Expert testimony may be used in criminal trials in Tennessee when it can substantially assist the trier of fact to understand the evidence or to determine a fact at issue. It is not uncommon for there to be evidentiary disputes about whether a particular expert’s testimony on a particular subject does that. A trial court judge, guided by legal precedent, must ultimately determine whether particular expert testimony will be admissible. Then the trier of fact (a jury in most criminal trials) must determine how much weight to afford that evidence. In Tennessee criminal trials for first degree premeditated murder, the defense may present expert testimony regarding the defendant’s mental state only if the expert testimony can conclude that the defendant 1) suffered from a specific mental disease or defect; and 2) was unable to form premeditation as a result of that mental disease or defect. If the proffered expert(s) on the defendant’s mental state does not reach both these conclusions, the testimony will be inadmissible. Additionally, the expert may not testify on the question of whether he or she believes the defendant experienced “sufficient provocation” or acted in the “heat of passion,” as those determinations are not scientific or medical conclusions.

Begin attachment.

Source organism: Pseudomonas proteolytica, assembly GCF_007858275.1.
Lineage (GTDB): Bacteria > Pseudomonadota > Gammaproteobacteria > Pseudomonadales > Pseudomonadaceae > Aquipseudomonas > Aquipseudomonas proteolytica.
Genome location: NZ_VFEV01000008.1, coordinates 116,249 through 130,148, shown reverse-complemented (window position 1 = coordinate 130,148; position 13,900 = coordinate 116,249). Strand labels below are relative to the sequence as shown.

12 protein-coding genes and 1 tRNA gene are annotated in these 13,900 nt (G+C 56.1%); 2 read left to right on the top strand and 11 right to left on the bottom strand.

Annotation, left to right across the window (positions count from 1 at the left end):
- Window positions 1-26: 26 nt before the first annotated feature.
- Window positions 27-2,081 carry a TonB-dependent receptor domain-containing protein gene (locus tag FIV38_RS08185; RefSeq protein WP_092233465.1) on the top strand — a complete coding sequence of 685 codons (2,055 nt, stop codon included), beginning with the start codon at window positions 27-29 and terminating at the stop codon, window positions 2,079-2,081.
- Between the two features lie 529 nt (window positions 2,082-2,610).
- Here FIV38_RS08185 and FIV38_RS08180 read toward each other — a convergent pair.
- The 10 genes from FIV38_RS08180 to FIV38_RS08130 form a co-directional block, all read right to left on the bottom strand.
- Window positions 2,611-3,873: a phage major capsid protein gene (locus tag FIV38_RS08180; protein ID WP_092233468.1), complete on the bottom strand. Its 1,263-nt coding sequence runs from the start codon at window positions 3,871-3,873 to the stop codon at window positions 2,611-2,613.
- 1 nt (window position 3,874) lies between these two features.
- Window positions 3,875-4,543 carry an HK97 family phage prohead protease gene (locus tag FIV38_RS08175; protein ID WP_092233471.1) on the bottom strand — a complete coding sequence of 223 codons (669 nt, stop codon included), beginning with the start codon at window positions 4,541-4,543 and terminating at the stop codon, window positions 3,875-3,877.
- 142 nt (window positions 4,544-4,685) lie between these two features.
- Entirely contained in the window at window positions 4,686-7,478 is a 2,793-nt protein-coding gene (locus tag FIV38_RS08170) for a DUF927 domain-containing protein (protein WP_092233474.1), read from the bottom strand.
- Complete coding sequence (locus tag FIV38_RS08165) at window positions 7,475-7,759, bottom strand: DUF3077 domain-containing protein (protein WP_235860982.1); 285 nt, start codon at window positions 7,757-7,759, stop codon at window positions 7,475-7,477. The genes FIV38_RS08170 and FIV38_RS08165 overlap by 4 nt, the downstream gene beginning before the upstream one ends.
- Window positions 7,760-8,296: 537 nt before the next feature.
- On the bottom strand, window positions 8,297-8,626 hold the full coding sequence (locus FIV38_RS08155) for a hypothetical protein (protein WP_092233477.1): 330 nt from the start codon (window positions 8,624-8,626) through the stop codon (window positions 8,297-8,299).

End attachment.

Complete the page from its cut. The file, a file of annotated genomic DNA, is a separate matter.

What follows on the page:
In the recent case of State v. Thomas, W2013-02762-CCA-R3-CD (Tenn.Crim.App. 5-6-2015), the defendant, who was charged with first degree murder, sought to use a defense expert at trial to assist in rebutting the element of premeditation and to help establish that the defendant’s criminal actions were undertaken in the “heat of passion.” In a pre-trial hearing, the expert witness said the defendant was “overwhelmed” with his life and acted “explosively.” However, the expert was unable to conclude that the defendant was incapable of premeditation. As long as a defendant is capable of premeditation, Tennessee courts consider the question of whether premeditation was actually formed to be no longer a medical diagnosis but simply a fact determination for a jury. Likewise, the question of whether a defendant acted with “sufficient provocation” or in the “heat of passion” is not a scientific or medical question for an expert but rather simply a judgment for the trier of fact to make.
For more information on when expert testimony may be admissible in criminal trial, contact Hindman & Associates.